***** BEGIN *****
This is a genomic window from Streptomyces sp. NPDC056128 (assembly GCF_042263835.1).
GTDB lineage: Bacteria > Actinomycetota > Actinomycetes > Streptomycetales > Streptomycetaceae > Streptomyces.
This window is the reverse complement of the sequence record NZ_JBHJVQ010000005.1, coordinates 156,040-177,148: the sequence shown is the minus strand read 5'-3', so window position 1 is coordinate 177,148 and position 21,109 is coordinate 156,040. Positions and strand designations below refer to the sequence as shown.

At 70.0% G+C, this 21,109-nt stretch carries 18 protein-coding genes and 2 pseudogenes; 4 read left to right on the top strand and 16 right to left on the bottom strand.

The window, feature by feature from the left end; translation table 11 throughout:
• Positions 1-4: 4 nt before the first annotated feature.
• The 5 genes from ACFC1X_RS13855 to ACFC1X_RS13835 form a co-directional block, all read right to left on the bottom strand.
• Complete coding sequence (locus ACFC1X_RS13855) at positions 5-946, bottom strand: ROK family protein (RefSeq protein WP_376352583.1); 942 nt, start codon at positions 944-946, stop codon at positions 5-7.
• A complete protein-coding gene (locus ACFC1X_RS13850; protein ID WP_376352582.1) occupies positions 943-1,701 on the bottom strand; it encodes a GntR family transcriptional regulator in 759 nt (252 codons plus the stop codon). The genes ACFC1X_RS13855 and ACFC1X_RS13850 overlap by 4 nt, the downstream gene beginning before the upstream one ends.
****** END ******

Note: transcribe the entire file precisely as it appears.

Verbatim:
This is a genomic window from Streptomyces sp. NPDC056128 (assembly GCF_042263835.1).
GTDB lineage: Bacteria > Actinomycetota > Actinomycetes > Streptomycetales > Streptomycetaceae > Streptomyces.
This window is the reverse complement of the sequence record NZ_JBHJVQ010000005.1, coordinates 156,040-177,148: the sequence shown is the minus strand read 5'-3', so window position 1 is coordinate 177,148 and position 21,109 is coordinate 156,040. Positions and strand designations below refer to the sequence as shown.

At 70.0% G+C, this 21,109-nt stretch carries 18 protein-coding genes and 2 pseudogenes; 4 read left to right on the top strand and 16 right to left on the bottom strand.

The window, feature by feature from the left end; translation table 11 throughout:
• Positions 1-4: 4 nt before the first annotated feature.
• The 5 genes from ACFC1X_RS13855 to ACFC1X_RS13835 form a co-directional block, all read right to left on the bottom strand.
• Complete coding sequence (locus ACFC1X_RS13855) at positions 5-946, bottom strand: ROK family protein (RefSeq protein WP_376352583.1); 942 nt, start codon at positions 944-946, stop codon at positions 5-7.
• A complete protein-coding gene (locus ACFC1X_RS13850; protein ID WP_376352582.1) occupies positions 943-1,701 on the bottom strand; it encodes a GntR family transcriptional regulator in 759 nt (252 codons plus the stop codon). The genes ACFC1X_RS13855 and ACFC1X_RS13850 overlap by 4 nt, the downstream gene beginning before the upstream one ends.